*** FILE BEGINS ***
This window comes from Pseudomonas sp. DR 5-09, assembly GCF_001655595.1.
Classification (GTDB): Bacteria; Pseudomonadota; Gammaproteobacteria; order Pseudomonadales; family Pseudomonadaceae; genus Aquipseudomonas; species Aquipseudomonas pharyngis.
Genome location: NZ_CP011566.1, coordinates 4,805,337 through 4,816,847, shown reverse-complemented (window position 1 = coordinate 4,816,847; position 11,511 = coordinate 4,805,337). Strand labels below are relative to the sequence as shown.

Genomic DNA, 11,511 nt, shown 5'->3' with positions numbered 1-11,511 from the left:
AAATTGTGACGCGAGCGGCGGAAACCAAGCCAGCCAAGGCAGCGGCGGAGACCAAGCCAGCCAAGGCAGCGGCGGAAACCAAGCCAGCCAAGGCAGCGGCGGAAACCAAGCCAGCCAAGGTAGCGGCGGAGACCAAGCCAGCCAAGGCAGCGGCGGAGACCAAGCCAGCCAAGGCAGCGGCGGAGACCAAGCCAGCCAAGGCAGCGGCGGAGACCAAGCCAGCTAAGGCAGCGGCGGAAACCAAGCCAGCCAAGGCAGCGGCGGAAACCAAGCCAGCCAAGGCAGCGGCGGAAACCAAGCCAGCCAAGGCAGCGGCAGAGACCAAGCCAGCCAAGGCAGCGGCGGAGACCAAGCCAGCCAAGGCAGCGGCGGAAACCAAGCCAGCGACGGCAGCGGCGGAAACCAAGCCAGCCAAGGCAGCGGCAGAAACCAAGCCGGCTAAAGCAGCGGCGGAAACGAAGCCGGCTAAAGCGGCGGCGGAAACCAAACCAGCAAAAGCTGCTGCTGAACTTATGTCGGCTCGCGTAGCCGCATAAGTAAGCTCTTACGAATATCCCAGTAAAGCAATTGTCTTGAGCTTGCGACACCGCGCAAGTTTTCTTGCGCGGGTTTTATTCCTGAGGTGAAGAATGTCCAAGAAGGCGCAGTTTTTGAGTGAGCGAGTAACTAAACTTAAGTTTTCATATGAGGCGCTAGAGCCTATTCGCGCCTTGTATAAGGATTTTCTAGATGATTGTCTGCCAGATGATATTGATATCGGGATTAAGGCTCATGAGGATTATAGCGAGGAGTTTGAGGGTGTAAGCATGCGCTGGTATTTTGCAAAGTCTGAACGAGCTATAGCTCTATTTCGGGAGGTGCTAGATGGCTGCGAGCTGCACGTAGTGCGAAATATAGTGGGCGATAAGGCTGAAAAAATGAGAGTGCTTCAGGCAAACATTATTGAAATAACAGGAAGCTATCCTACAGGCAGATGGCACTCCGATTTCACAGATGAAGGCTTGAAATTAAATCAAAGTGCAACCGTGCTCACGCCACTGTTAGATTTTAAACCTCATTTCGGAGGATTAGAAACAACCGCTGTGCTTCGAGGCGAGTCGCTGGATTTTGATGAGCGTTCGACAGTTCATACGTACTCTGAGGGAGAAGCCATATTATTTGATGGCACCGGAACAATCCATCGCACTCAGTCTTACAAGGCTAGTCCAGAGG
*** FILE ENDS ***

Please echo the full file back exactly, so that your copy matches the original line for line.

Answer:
This window comes from Pseudomonas sp. DR 5-09, assembly GCF_001655595.1.
Classification (GTDB): Bacteria; Pseudomonadota; Gammaproteobacteria; order Pseudomonadales; family Pseudomonadaceae; genus Aquipseudomonas; species Aquipseudomonas pharyngis.
Genome location: NZ_CP011566.1, coordinates 4,805,337 through 4,816,847, shown reverse-complemented (window position 1 = coordinate 4,816,847; position 11,511 = coordinate 4,805,337). Strand labels below are relative to the sequence as shown.

Genomic DNA, 11,511 nt, shown 5'->3' with positions numbered 1-11,511 from the left:
AAATTGTGACGCGAGCGGCGGAAACCAAGCCAGCCAAGGCAGCGGCGGAGACCAAGCCAGCCAAGGCAGCGGCGGAAACCAAGCCAGCCAAGGCAGCGGCGGAAACCAAGCCAGCCAAGGTAGCGGCGGAGACCAAGCCAGCCAAGGCAGCGGCGGAGACCAAGCCAGCCAAGGCAGCGGCGGAGACCAAGCCAGCCAAGGCAGCGGCGGAGACCAAGCCAGCTAAGGCAGCGGCGGAAACCAAGCCAGCCAAGGCAGCGGCGGAAACCAAGCCAGCCAAGGCAGCGGCGGAAACCAAGCCAGCCAAGGCAGCGGCAGAGACCAAGCCAGCCAAGGCAGCGGCGGAGACCAAGCCAGCCAAGGCAGCGGCGGAAACCAAGCCAGCGACGGCAGCGGCGGAAACCAAGCCAGCCAAGGCAGCGGCAGAAACCAAGCCGGCTAAAGCAGCGGCGGAAACGAAGCCGGCTAAAGCGGCGGCGGAAACCAAACCAGCAAAAGCTGCTGCTGAACTTATGTCGGCTCGCGTAGCCGCATAAGTAAGCTCTTACGAATATCCCAGTAAAGCAATTGTCTTGAGCTTGCGACACCGCGCAAGTTTTCTTGCGCGGGTTTTATTCCTGAGGTGAAGAATGTCCAAGAAGGCGCAGTTTTTGAGTGAGCGAGTAACTAAACTTAAGTTTTCATATGAGGCGCTAGAGCCTATTCGCGCCTTGTATAAGGATTTTCTAGATGATTGTCTGCCAGATGATATTGATATCGGGATTAAGGCTCATGAGGATTATAGCGAGGAGTTTGAGGGTGTAAGCATGCGCTGGTATTTTGCAAAGTCTGAACGAGCTATAGCTCTATTTCGGGAGGTGCTAGATGGCTGCGAGCTGCACGTAGTGCGAAATATAGTGGGCGATAAGGCTGAAAAAATGAGAGTGCTTCAGGCAAACATTATTGAAATAACAGGAAGCTATCCTACAGGCAGATGGCACTCCGATTTCACAGATGAAGGCTTGAAATTAAATCAAAGTGCAACCGTGCTCACGCCACTGTTAGATTTTAAACCTCATTTCGGAGGATTAGAAACAACCGCTGTGCTTCGAGGCGAGTCGCTGGATTTTGATGAGCGTTCGACAGTTCATACGTACTCTGAGGGAGAAGCCATATTATTTGATGGCACCGGAACAATCCATCGCACTCAGTCTTACAAGGCTAGTCCAGAGG